THE BLOG

CBS vs. Cote de Pablo, the Cost of Doing Business: 'What You Lose When You Choose' (Part One)

01/07/2014 09:45 am ET | Updated Mar 04, 2014

Despite nearly six months passing since Cote de Pablo's departure from NCIS was announced, there continues to be a significant outcry for her return. The general consensus amongst those that don't believe that Cote left NCIS because she was "ready to move on the other projects" or that it was a "lifestyle choice," is that Cote and CBS reached an impasse in negotiations regarding either one or both of the issues of salary and contract terms. An article by Bruce Fretts in the July 29 issue of TV Guide Magazine stated that, "Contract negotiations came down to the wire...with de Pablo asking for a one-year deal at an increased salary and the network pushing for a multiyear renewal at a lesser rate." So there are really two issues here: was Cote being financially undervalued by CBS and should she have been granted a one-year contract versus a multi-year deal? And finally, was it a good business decision to not agree to these items and let Cote walk from TV's number one show?

The Equal Pay Issue

As the saying goes, we've come a long way baby. Or have we?

A Wall Street Journal article from September 17, 2013 found that women earned 76.5 cents for every dollar that men did last year, moving no closer to narrowing a gender pay gap that has barely budged in almost a decade. Throughout the 80s and 90s the wage gap narrowed at an even clip but the convergence slowed in the early 2000s. The raw wage-gap figure doesn't reflect meaningful nuances such as whether women negotiate their pay as much as men do, which can influence earnings over an entire career. Another influencing factor in the wage gap -- albeit more difficult to document and measure -- is discrimination.

So the question becomes do real life patterns affect the glittery and seemingly perfect world of Hollywood? Surprisingly enough, the answer is yes for both movies and television. Why is this surprising? Because one might think talent levels playing field for both men & women, but a glance over the Forbes 2013 Hollywood's Highest Paid Actors Lists shows the group pocketed a cool $465 million, almost two and a half times more than what the top-paid actresses brought in. Robert Downey Jr. sailed into the top spot with an estimated $75 million in earnings. His paycheck was $10 million more than the combined earnings of the five females who rounded out the top Actress' list. By comparison, the two actors who completed the Actors list, Denzel Washington and Liam Neeson, each pocketed $33 million -- the same figure that landed Angelina Jolie in the #1 spot for actresses.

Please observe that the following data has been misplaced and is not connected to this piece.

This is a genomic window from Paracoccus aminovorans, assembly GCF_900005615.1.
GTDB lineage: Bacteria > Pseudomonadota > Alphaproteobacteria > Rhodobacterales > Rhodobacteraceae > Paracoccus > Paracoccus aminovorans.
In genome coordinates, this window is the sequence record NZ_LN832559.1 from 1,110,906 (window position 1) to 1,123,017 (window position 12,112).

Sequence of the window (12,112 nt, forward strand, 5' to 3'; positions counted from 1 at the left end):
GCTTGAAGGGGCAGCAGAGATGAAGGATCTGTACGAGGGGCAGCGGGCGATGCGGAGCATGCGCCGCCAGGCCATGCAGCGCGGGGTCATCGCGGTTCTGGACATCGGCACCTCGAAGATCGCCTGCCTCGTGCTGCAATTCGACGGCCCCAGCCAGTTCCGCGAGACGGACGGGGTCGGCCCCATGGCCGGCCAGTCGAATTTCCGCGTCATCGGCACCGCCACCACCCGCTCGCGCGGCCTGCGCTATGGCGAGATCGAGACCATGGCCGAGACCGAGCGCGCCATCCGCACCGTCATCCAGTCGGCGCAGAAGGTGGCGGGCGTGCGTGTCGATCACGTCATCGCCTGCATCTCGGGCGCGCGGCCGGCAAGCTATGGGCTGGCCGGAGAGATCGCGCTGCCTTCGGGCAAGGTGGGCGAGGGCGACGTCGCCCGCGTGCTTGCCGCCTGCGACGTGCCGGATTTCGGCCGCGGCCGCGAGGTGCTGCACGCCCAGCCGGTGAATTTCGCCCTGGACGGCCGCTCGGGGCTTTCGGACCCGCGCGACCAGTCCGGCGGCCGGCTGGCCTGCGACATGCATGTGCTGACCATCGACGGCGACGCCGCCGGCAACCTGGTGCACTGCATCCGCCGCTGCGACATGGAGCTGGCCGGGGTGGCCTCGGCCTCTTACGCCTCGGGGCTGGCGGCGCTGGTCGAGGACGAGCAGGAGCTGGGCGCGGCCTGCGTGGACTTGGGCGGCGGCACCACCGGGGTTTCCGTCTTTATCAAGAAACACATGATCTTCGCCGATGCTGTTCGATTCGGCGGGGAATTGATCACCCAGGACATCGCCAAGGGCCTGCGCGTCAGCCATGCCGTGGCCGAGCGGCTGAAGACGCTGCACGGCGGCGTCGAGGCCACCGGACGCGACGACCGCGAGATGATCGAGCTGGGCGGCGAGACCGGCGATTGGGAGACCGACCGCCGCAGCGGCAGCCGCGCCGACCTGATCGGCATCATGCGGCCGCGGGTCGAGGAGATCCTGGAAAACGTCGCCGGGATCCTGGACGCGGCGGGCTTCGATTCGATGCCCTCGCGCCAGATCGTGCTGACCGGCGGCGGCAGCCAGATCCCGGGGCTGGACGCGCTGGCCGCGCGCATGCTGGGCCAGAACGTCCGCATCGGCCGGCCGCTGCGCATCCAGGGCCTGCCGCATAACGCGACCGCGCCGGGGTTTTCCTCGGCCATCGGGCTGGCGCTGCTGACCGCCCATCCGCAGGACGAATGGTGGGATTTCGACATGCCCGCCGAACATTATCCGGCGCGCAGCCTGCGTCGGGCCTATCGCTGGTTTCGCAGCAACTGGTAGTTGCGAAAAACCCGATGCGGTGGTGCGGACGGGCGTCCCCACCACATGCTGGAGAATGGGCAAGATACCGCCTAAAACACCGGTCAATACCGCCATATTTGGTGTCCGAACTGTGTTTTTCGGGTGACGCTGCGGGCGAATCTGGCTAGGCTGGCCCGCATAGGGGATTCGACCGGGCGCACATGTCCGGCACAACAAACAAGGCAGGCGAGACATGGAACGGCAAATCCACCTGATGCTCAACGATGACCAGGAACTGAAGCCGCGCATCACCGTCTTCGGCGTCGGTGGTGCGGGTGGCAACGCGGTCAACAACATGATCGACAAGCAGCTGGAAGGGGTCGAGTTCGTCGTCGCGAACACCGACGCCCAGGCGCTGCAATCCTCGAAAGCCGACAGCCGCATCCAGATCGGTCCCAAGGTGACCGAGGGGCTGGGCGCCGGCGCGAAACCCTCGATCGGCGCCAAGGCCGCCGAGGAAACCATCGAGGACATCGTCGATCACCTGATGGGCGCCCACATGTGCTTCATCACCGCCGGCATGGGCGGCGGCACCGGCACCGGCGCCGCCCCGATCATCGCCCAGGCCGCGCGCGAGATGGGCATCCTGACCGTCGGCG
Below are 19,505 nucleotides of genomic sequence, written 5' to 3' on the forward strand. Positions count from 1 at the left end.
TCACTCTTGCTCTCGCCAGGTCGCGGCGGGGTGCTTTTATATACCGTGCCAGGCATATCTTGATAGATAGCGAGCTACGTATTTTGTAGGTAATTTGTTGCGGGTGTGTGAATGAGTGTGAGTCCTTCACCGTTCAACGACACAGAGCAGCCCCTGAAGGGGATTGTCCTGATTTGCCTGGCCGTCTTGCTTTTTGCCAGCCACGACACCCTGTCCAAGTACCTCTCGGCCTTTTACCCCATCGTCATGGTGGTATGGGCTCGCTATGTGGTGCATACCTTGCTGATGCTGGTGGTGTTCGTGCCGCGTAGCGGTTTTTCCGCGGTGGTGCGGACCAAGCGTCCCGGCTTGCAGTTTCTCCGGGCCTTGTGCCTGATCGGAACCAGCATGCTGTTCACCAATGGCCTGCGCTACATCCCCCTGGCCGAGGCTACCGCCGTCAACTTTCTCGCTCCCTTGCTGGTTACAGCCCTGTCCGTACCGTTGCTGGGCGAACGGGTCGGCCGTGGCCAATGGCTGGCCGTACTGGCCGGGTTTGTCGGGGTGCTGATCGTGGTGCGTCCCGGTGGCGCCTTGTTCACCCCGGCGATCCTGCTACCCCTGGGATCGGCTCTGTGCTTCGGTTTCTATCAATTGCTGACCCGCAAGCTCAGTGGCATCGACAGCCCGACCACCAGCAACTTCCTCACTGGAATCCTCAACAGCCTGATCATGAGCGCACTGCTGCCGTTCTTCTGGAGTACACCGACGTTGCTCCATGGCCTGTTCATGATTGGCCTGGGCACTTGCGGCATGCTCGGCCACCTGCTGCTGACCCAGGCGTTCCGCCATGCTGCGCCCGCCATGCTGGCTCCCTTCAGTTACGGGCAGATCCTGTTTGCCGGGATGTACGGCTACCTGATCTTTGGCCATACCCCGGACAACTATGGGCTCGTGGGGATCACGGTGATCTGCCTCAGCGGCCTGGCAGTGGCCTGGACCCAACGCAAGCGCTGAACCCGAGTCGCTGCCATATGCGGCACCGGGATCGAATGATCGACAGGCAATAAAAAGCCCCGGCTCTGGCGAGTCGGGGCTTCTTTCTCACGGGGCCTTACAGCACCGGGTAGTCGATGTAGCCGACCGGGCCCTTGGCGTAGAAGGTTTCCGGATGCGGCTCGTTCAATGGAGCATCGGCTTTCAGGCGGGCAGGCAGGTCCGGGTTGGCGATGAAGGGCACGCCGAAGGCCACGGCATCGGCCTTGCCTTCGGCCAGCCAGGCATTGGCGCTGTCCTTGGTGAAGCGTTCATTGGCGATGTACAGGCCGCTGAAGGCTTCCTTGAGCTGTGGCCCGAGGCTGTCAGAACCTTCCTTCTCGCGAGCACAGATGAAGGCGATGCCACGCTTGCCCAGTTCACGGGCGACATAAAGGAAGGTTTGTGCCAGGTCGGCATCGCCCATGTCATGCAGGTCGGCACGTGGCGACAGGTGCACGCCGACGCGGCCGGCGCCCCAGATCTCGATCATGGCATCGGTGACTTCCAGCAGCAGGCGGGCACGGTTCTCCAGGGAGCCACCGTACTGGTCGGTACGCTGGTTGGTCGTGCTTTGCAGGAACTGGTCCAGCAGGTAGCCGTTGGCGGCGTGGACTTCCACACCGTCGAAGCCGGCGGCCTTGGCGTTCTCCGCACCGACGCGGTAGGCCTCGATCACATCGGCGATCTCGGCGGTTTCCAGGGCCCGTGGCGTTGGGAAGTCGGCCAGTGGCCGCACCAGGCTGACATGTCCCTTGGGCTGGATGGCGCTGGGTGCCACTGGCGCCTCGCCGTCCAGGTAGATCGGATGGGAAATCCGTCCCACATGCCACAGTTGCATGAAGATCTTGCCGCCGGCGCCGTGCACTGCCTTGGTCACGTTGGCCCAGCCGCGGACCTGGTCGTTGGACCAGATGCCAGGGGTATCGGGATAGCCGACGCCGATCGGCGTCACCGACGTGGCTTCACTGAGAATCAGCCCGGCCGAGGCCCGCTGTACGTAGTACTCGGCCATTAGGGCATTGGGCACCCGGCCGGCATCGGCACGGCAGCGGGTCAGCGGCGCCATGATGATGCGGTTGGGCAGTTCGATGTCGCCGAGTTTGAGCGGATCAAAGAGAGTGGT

While we've established that the gender pay gap is not unique to Hollywood, a comparison of Tinseltown's top earners illustrates just how acute and pervasive gender inequities are in show business. What are the driving forces behind this pay gap? First and foremost, roles for women continue to remain scare, particularly in an industry where far too often talent remains defined by youthful good looks rather than acting ability.

One of the most egregious and well-documented examples of the Hollywood gender pay gap can be seen in the CBS show Criminal Minds. In 2010, CBS reduced the role of their leading ladies by cutting back Paget Brewster's (Emily Prentiss) hours and eliminating AJ Cook's (JJ) role entirely. Only Kristen Vangsness (Penelope Garcia) was spared. Initial reports from CBS and the Criminal Minds show runner Edward Bernero indicated the changes were made for financial reasons, subsequent reports cited creative changes. But the show and network soon came under fire for sexist employment practices. Agent Ashley Seaver played by actress Rachel Nichols replaced fan favorites, Cook and Brewster. Ms. Nichols was initially hired for a three episode arc and then was promoted to a series regular prior to her episodes even airing. A fan protest was instrumental in returning the fan favorites to the show the following season.

According to reports from multiple sources including Deadline from May 2013, Vangsness and Cook are negotiated together, seeking pay parity after too many years of making less than half what any of the male series regulars do. Although the actresses did ultimately get significant raises, the network did not concede to paying them what they pay the male cast members. .

The irony in the pay for seniority argument becomes quite apparent when examining the case of Ms. Vangsness specifically since she is an original Criminal Minds cast member, having been with the show since it first aired in 2005. Vangsness' Garcia is arguably as important a character to the Criminal Minds cast as that of Shemar Moore's Derek Morgan and Matthew Gray Gubler's Dr. Spencer Reid. So why shouldn't she be paid as much?

Seniority and Pay Parity

It's also important to look at the seniority argument from a real-world perspective. Seniority is rarely, if ever, the determining factor in deciding how much to pay an employee. There are many other things that factor into the equation. What qualifications did the employee bring with them to the company? How much does the employee bring to the company monetarily? Is the employee well liked by their colleagues and customers? These are just a few other contributing factors in salary determination.

There's also the question of paying your "dues" -- Cote had been on the show for 8 years and had helped pull in ever increasing ratings. Her screen time increased over her 8 years on the show, why shouldn't her pay have increased accordingly? Especially when you factor in that her episode Shiva (January 15, 2013) pulled in the most viewers in the show's 10-year history. 25.36 million total viewers in L+3 ratings, based on CBS' own press release. At what point do you become a proven commodity and valuable to your employer or are you always expendable?